Why Is The Euro Dropping?

Posted by on Dec 28, 2011 in Uncategorized | No Comments

The Euro is dropping fast right now, dragging other risk assets with it.  So far, there is no good explanation, but the assumption is that someone “knows” something, and that something is bad.  Neither are a surprise.  With so many governments and international agencies involved, leaks are to be expected, and since all that the EU has done is to paper over the problems, it isn’t hard to believe that it is about to crumble again.

Well, maybe as the banks and sovereigns and ECB become fully integrated someone has realized how bad the average European sovereign is.  Maybe the games played by the Italian banks (to get a government guarantee on their own debt that they issued to themselves so they could take it to the ECB to get money to buy Italian government bonds) are being noticed by the rating agencies.  Maybe even the market is paying attention to that convoluted trade.  As banks and countries become completely intertwined, it is not the “sovereign ceiling” the markets need to worry about (where a corporation shouldn’t trade tighter than the sovereign), but the race to the bottom we need to worry about.  If it is all interconnected, then it is the weakest institution that drives prices.

Maybe someone realized that France has its own debt, the debt of EIB, obligations to the EFSF, the ECB, Dexia, and who knows what else.  Maybe a 1 notch downgrade for France is the best case.  A consolidated balance sheet would look horrific.  If someone really took into account what France would have to pay if all their guarantees were exercised, the debt to GDP is not good.  And why shouldn’t people consolidate the guarantees?  They are NOT free, there is a cost.

Maybe Europe will trend towards an “average” rating.  But if all the debt that all the sovereigns have taken on or guaranteed or are otherwise obligated to pay, is taken into account, that average may well be A+.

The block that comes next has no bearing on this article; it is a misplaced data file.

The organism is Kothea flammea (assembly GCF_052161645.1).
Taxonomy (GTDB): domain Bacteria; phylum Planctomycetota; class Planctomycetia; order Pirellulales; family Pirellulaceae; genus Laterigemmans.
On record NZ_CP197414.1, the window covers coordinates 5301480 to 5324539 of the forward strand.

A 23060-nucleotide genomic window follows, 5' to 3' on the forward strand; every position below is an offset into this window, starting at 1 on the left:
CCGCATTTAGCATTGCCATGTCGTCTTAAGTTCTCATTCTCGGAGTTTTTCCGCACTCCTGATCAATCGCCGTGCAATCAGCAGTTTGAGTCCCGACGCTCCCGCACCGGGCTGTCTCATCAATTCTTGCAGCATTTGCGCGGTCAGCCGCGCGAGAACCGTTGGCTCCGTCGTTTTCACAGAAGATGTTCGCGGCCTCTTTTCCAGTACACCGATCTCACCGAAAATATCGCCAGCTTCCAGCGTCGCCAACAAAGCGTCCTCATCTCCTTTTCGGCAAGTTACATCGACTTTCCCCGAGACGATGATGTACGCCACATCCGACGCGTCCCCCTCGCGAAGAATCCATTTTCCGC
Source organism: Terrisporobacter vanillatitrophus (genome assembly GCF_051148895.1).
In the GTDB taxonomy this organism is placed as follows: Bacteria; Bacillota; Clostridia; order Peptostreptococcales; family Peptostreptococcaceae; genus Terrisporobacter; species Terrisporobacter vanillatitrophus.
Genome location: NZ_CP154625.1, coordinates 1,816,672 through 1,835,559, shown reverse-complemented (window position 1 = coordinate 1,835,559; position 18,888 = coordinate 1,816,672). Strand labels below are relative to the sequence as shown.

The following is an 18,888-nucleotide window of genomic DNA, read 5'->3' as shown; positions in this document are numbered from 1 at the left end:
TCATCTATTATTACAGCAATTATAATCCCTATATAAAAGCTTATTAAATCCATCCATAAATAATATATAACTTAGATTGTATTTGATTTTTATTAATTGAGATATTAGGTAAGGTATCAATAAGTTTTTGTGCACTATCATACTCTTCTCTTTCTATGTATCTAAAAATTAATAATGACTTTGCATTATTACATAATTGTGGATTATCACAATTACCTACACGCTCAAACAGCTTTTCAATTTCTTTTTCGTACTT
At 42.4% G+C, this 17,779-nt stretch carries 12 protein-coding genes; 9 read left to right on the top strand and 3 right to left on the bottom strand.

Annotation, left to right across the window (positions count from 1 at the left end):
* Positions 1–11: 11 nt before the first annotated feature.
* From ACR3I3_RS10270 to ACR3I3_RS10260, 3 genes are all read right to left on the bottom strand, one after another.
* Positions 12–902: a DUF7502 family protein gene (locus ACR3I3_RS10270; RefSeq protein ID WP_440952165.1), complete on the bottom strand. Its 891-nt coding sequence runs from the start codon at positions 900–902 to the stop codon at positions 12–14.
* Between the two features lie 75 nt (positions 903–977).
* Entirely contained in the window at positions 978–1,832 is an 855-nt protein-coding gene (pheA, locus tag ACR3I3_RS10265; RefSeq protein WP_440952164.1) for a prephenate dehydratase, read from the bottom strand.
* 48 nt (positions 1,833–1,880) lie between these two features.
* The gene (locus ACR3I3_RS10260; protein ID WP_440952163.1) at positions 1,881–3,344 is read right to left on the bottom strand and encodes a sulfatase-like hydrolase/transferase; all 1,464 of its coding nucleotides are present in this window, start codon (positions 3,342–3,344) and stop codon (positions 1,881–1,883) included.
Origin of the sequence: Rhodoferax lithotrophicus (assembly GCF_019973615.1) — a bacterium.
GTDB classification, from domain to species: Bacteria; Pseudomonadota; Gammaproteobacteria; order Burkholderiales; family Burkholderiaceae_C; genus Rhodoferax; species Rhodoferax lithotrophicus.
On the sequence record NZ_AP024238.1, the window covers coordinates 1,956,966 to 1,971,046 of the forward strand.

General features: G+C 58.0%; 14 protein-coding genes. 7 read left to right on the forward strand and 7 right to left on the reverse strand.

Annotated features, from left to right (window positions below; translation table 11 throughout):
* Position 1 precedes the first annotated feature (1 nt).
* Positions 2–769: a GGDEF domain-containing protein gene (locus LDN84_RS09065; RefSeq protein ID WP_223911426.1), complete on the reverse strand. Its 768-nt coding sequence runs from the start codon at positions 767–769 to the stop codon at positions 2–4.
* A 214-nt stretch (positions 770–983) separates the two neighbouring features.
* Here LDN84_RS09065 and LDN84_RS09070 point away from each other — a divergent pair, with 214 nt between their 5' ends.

Maybe it is the fact that on December 22nd, the IMF said that it lacked the necessary votes to implement a 2010 decision to double its permanent resources?  I’m still trying to find the press release, but isn’t this money that has already been priced in (multiple times) to the bailouts?  Certainly this would show that the IMF isn’t about to grow, but it might now even have as much as the market thought?

Maybe it is the realization that Greece will have to default to get the restructuring done.  Hedge funds aren’t going to “voluntarily” agree to anything.  They can’t get the banks to agree, let alone hedge funds.  Greek bonds already have largely priced in a default (some front end bonds might sell off a bit, but they are all trading at pretty low prices).  What isn’t priced in is the implication of a default.  What will happen to sentiment once a default occurs in Greece.  Will people really believe that Portugal and Spain aren’t headed down that path?  Especially once Greece wipes out 60% or more of their debt?  What about the ECB holdings?  Those weren’t included in the restructuring.  Far harder to exclude them in a hard default.  What does that mean for ECB contributors (remember, it is joint and several, so worse for Germany and France than EFSF).

The sad truth is that someone probably does know something, and although we may bounce back from this brief sell-off, none of the issues mentioned are going away and will need to be dealt with.  Santa has come and gone, now its back to reality, and that reality has a lot of hurdles that need to be cleared before stocks can justify higher prices.